After Milos Teodosic practiced with the Clippers' NBA Development League team Monday, the Clippers were gearing up for his return from the plantar fascia injury to his left foot that has kept the point guard out since he went down in the second game of the season.
But after practicing with the Clippers on Tuesday, Clippers coach Doc Rivers seemed unsure when Teodosic would return.
"He's close, I'll say that," Rivers said. "Watching him yesterday, I just didn't think he was ready. But he's close. It's a tough one."
Rivers didn't say what changed between the time Teodosic practiced with the Agua Caliente Clippers of Ontario on Monday and the practice with L.A. on Tuesday.
"It's not my call," Rivers said. "I do give an opinion if I don't think they are ready. I just didn't feel like [he was ready]. But I think he's really close."
Jamal Crawford returns
The pain of being traded away by the Clippers last summer resonated for a while for Jamal Crawford, leaving him in "shock" and "disbelief."
Crawford had spent five years playing for the Clippers, his longest tenure he had spent with any team during his 17-year career.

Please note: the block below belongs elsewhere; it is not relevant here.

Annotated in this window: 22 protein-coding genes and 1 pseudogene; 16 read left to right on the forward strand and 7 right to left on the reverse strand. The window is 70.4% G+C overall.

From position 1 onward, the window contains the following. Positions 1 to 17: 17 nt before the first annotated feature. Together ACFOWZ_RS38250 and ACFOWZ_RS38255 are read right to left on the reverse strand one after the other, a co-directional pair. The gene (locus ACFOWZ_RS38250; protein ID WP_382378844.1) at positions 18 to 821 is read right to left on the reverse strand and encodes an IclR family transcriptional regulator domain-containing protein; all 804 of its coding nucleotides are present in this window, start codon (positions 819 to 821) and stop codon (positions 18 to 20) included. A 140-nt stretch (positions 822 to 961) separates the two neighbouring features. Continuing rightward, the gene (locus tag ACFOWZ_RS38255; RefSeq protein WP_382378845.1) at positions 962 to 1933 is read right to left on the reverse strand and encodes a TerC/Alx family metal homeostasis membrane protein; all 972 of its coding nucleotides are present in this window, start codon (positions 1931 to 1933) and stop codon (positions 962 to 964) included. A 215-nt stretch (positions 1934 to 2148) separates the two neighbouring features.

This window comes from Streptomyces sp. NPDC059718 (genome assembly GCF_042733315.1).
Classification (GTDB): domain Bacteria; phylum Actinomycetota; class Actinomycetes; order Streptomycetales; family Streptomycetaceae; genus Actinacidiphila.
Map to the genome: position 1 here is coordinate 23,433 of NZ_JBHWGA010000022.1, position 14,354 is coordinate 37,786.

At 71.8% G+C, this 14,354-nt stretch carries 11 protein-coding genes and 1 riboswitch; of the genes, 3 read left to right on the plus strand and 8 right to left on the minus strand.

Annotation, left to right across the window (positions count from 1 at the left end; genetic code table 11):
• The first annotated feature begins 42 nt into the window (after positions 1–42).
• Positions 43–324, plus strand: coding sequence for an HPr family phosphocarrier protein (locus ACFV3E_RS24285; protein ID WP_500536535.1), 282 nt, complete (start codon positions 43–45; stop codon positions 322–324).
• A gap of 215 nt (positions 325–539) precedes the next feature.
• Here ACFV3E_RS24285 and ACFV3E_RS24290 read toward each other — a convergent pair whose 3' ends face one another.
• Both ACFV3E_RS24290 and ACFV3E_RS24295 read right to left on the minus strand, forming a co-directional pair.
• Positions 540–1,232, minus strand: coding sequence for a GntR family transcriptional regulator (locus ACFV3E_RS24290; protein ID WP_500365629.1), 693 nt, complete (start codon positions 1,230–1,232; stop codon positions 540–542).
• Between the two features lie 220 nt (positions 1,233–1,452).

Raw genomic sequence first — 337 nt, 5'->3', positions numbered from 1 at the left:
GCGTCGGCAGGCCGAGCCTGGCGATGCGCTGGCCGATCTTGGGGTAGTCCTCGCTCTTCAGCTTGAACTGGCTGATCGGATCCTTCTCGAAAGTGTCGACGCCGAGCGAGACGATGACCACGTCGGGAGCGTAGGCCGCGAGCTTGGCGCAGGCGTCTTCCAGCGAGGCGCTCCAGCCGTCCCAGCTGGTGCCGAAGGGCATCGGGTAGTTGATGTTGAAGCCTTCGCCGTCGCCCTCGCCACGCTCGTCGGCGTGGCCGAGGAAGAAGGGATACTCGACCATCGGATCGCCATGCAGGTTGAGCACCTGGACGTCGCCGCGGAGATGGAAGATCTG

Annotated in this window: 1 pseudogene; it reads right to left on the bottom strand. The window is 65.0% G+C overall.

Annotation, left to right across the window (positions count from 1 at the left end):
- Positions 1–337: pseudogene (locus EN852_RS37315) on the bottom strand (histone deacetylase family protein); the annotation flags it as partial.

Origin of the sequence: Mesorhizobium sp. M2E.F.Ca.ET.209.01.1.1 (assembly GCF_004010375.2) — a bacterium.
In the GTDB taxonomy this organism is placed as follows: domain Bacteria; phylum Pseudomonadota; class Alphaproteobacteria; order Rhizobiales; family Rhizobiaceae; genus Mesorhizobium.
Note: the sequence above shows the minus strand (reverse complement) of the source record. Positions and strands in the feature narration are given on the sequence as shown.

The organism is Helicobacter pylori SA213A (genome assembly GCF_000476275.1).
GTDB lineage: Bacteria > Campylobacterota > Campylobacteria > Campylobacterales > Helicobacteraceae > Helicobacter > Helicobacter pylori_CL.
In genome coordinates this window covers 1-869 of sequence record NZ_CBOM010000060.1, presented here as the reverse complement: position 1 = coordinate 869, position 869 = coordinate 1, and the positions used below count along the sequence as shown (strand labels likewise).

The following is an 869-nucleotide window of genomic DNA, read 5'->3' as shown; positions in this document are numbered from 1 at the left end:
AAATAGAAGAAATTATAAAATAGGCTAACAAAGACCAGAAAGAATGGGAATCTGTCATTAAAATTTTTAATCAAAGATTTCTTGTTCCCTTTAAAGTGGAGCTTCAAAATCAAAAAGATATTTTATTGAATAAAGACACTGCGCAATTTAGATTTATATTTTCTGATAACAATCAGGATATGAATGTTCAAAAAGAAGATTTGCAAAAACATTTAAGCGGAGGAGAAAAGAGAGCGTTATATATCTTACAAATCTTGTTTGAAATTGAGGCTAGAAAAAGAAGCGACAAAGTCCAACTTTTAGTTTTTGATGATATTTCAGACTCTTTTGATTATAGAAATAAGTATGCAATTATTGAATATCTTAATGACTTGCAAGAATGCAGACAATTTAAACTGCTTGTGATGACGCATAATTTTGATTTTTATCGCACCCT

But he was part of the three-team deal that allowed the Clippers to acquire Danilo Gallinari from Denver in a sign-and-trade transaction and send Crawford to Atlanta.
Crawford secured a buyout from the Hawks and signed as a free agent with Minnesota.
"It was tough," said Crawford, who Wednesday played in his first game at Staples Center since the trade. "It was shocking because I was just here on that Friday trying to help get Blake [Griffin] back and then [Tuesday] I'm traded. So that part was definitely shocking. It was tough. I was in shock for a while, to be honest with you. For a few days, I was just in disbelief, like 'This is really happening.' But after that, you just have to look at the big picture."
The Clippers showed a video of Crawford's time with the team, ending it with a "Thank You Jamal."
"It really become like a second home for me," Crawford said. "I think Seattle, everybody knows is my love for home and that's home, but this became like a second home. You know the NBA is a business and you know things can happen, but I guess to really fall in love with something you have to be vulnerable. I fell in love with the city and the fans here so I was vulnerable. So I guess the shock of the trade hurt that much more because I really gave everything, like, OK, 'I'm here. This is it.' I signed two contracts here so that part was shocking."